I honestly thought “Trill O.G.” was the end of thetrilogy, but it seems that Bun B had some leftover tracks he didn’t want to leave on the shelf. This “Epilogue” snuck out quietly in November of 2013 with little fanfare, with a quiet single to promote it produced by The BlackOut Movement called “Fire.” There’s nothing soft about the song itself though – the bass pounds, the air horn screams, and dancehall artist Serani could rival any chattah in the business with his chorus. If that wasn’t hot enough, consider that Bun brought in 2 Chainz and Rick Ross too, although his patois is the best of the three:

“Murder murder redrum – mami I gone dead them
Rude bwoy lick a shot and take his motherfuckin head from
his shoulders, this is Bedlam, mayhem, chaos
Competition cease and sekkle, already they lost
Thinkin they boss, like the Triple C’s C.E.O.
Fuck ’em, they’ll be D.O.A. A.S.A.P., you see me hoe (me hoe)
B-U-N B, O.G., that’s why the fuck they duckin me
Rude bwoy, now deal with the fuckery, we buckin G (G)”

Between you me and the satellite that can only see at one angle the 2 Chainz verse nearly broke the song for me, especially when he dropped the cornball like “shoot a nigga and I’ll +Dash+ like Damon.” Ewwwww. Thankfully there’s no single guest anywhere else on “The Epilogue” that’s anywhere near that whack – in fact they’re all the opposite of that. Redman and Royce Da 5’9″ float over the pulsing swagger of “Stop Playin’.” Big K.R.I.T. provides a classic laid back Texas beat for his own cameo on “Cake,” also featuring Lil Boosie and the late great Pimp C. I’m not even that big a proponent of Kirko Bangz, but using him on the hook doesn’t harm Bun none on the Big E produced “Triller.”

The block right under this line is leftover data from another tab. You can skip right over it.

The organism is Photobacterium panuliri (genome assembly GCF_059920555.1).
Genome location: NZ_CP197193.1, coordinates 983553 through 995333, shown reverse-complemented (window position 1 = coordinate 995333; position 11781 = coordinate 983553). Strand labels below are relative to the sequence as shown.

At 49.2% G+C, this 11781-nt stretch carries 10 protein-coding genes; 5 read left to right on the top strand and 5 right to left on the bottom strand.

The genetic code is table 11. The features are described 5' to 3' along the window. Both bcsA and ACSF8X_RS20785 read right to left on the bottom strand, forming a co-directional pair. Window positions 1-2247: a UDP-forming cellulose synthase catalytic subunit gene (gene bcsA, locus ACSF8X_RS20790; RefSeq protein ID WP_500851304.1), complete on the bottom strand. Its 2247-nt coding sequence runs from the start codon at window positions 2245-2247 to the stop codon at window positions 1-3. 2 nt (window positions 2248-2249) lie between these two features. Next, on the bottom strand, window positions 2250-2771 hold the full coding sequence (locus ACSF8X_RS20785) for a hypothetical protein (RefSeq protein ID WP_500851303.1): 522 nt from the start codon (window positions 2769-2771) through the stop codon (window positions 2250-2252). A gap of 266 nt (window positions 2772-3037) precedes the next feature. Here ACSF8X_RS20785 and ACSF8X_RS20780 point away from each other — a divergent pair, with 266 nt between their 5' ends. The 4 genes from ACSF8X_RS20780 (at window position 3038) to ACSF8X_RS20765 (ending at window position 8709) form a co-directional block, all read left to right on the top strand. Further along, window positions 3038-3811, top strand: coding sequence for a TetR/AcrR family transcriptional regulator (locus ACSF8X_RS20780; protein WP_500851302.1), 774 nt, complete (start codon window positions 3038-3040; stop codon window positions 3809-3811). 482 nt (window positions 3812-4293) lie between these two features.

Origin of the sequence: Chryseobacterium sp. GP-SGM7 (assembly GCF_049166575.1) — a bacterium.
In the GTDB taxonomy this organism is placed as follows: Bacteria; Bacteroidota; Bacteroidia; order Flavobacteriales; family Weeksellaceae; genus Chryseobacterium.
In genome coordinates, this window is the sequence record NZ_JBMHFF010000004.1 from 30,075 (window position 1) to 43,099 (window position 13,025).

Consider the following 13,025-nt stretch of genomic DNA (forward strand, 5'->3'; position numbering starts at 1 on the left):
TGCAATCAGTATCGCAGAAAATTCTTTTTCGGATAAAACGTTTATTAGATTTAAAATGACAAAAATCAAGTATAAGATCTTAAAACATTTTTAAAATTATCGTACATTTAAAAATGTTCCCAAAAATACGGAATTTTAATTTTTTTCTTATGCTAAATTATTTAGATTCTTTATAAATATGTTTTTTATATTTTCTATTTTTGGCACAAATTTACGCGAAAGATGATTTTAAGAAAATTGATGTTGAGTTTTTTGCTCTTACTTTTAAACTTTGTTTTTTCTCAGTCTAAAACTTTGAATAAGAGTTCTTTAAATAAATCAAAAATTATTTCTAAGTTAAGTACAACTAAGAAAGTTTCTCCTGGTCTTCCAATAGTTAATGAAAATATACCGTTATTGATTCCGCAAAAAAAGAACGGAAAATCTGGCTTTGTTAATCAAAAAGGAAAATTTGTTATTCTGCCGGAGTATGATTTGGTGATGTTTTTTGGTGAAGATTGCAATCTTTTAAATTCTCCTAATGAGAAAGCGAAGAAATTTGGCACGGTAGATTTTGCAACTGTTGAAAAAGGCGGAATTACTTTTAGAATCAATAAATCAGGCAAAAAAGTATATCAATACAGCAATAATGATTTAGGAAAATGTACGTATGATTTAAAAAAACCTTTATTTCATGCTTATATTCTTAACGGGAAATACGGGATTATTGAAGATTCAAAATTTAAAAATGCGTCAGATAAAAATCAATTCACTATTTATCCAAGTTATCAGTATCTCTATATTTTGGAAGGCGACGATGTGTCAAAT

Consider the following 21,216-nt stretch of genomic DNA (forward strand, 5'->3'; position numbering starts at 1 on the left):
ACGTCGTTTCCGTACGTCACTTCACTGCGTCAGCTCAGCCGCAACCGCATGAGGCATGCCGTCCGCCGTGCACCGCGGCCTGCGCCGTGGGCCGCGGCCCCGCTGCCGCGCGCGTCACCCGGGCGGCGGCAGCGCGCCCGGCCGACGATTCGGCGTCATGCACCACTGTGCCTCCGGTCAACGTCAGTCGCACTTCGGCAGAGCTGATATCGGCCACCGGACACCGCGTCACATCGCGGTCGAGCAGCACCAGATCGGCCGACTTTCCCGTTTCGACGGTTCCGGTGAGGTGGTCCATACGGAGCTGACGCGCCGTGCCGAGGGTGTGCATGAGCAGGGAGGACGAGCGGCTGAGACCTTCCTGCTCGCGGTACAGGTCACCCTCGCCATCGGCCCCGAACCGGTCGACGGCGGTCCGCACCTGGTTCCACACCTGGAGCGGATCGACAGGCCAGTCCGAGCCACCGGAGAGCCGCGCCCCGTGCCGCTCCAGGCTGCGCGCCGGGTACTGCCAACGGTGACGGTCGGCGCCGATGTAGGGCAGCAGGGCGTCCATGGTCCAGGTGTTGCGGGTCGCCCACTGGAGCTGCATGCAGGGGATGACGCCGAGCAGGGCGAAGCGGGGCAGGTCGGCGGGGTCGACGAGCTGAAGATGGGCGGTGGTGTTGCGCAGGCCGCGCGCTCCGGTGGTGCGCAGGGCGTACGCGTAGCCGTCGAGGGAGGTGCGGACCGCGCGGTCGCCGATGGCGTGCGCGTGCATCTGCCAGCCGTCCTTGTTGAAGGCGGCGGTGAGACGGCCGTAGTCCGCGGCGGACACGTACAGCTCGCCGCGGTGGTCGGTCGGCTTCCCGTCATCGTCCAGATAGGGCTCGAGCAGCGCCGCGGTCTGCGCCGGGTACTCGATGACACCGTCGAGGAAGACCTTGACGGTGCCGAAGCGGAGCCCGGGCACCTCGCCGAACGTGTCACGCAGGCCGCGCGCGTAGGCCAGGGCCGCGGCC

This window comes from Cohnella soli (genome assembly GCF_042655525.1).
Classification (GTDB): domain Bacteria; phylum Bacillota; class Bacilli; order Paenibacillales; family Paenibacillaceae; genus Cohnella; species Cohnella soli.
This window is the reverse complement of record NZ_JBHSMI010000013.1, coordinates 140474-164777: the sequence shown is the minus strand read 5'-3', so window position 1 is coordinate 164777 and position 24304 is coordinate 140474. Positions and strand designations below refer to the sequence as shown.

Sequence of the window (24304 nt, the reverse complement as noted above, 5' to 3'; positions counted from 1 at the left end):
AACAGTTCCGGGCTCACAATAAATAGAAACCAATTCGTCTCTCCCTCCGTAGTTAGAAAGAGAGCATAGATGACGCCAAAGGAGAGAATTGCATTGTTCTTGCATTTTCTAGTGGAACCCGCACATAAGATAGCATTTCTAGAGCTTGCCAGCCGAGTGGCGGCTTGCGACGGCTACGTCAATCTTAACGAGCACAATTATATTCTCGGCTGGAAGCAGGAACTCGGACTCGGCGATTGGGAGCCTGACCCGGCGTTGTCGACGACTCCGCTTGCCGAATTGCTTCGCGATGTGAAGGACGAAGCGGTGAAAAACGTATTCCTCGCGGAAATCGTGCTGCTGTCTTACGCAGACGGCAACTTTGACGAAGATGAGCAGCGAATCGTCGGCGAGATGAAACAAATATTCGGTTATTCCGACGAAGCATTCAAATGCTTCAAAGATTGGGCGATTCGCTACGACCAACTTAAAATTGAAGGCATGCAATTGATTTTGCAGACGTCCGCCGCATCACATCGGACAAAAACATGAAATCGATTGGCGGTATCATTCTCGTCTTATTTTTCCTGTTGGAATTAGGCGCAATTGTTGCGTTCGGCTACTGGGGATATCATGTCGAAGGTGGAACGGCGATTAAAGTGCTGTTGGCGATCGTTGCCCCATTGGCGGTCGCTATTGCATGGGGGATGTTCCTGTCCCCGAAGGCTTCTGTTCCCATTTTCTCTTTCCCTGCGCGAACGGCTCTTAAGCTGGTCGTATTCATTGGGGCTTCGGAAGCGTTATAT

“Some try to hate, I don’t pay it no mind
Either get with me or get like me, that’s on the grind (grind)
Candy paint shine as I flip through the city (city)
Ridin 84’s and them hoes look pretty (pretty)
Had +Dirty Money+ way befo’ P. Diddy
I’m just tryna squeeze a little mo’ milk up out the titty
Is ya with me?”

The majority of these songs were clearly worth Bun B’s effort to save them from obscurity. “The Legendary DJ Screw” is the kind of all-star tribute track that people would have cried foul if they knew it might languish in obscurity – everybody from ESG to Trae to Z-Ro is in the mix. Who wouldn’t want to hear Bun and Raekwon collab’ over a DJ Khalil track on “No Competition?” Hopefully not anybody reading this. Even the solo tracks soar like “Eagles,” though at times this does feel more like a “Bun B and Friends” album than a solo effort. To be fair though that’s been true to some degree on all of his albums, and if Bun learned anything from his years with Pimp C, it’s how to be a team player and yet still get in memorable 16’s that show you’re a star. Bun B blew the dust off the vaults and the result is an LP you shouldn’t skip.

Bun B :: Trill O.G. "The Epilogue"
7.5Overall Score